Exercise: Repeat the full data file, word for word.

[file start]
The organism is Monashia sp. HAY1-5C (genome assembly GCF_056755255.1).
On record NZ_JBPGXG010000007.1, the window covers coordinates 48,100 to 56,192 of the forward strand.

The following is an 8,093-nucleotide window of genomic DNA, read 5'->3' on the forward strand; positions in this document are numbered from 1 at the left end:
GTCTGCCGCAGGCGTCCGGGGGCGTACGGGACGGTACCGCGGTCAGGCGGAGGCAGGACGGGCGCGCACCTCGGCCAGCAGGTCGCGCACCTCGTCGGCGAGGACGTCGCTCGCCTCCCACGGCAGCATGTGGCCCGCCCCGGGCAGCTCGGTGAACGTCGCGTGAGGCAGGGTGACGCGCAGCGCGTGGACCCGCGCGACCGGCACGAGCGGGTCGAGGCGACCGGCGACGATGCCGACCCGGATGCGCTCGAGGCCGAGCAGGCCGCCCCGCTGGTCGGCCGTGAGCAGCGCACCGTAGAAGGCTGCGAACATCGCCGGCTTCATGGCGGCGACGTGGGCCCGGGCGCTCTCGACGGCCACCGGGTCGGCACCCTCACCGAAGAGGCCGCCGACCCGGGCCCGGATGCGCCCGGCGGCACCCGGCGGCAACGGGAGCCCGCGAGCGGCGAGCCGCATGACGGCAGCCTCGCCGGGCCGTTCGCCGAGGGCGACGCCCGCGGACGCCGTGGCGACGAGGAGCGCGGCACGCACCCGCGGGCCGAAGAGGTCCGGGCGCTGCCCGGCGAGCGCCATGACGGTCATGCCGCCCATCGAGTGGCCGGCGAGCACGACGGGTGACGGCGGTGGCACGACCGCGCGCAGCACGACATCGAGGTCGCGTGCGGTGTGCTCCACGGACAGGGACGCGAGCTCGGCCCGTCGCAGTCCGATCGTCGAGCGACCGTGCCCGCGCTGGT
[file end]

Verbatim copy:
The organism is Monashia sp. HAY1-5C (genome assembly GCF_056755255.1).
On record NZ_JBPGXG010000007.1, the window covers coordinates 48,100 to 56,192 of the forward strand.

The following is an 8,093-nucleotide window of genomic DNA, read 5'->3' on the forward strand; positions in this document are numbered from 1 at the left end:
GTCTGCCGCAGGCGTCCGGGGGCGTACGGGACGGTACCGCGGTCAGGCGGAGGCAGGACGGGCGCGCACCTCGGCCAGCAGGTCGCGCACCTCGTCGGCGAGGACGTCGCTCGCCTCCCACGGCAGCATGTGGCCCGCCCCGGGCAGCTCGGTGAACGTCGCGTGAGGCAGGGTGACGCGCAGCGCGTGGACCCGCGCGACCGGCACGAGCGGGTCGAGGCGACCGGCGACGATGCCGACCCGGATGCGCTCGAGGCCGAGCAGGCCGCCCCGCTGGTCGGCCGTGAGCAGCGCACCGTAGAAGGCTGCGAACATCGCCGGCTTCATGGCGGCGACGTGGGCCCGGGCGCTCTCGACGGCCACCGGGTCGGCACCCTCACCGAAGAGGCCGCCGACCCGGGCCCGGATGCGCCCGGCGGCACCCGGCGGCAACGGGAGCCCGCGAGCGGCGAGCCGCATGACGGCAGCCTCGCCGGGCCGTTCGCCGAGGGCGACGCCCGCGGACGCCGTGGCGACGAGGAGCGCGGCACGCACCCGCGGGCCGAAGAGGTCCGGGCGCTGCCCGGCGAGCGCCATGACGGTCATGCCGCCCATCGAGTGGCCGGCGAGCACGACGGGTGACGGCGGTGGCACGACCGCGCGCAGCACGACATCGAGGTCGCGTGCGGTGTGCTCCACGGACAGGGACGCGAGCTCGGCCCGTCGCAGTCCGATCGTCGAGCGACCGTGCCCGCGCTGGT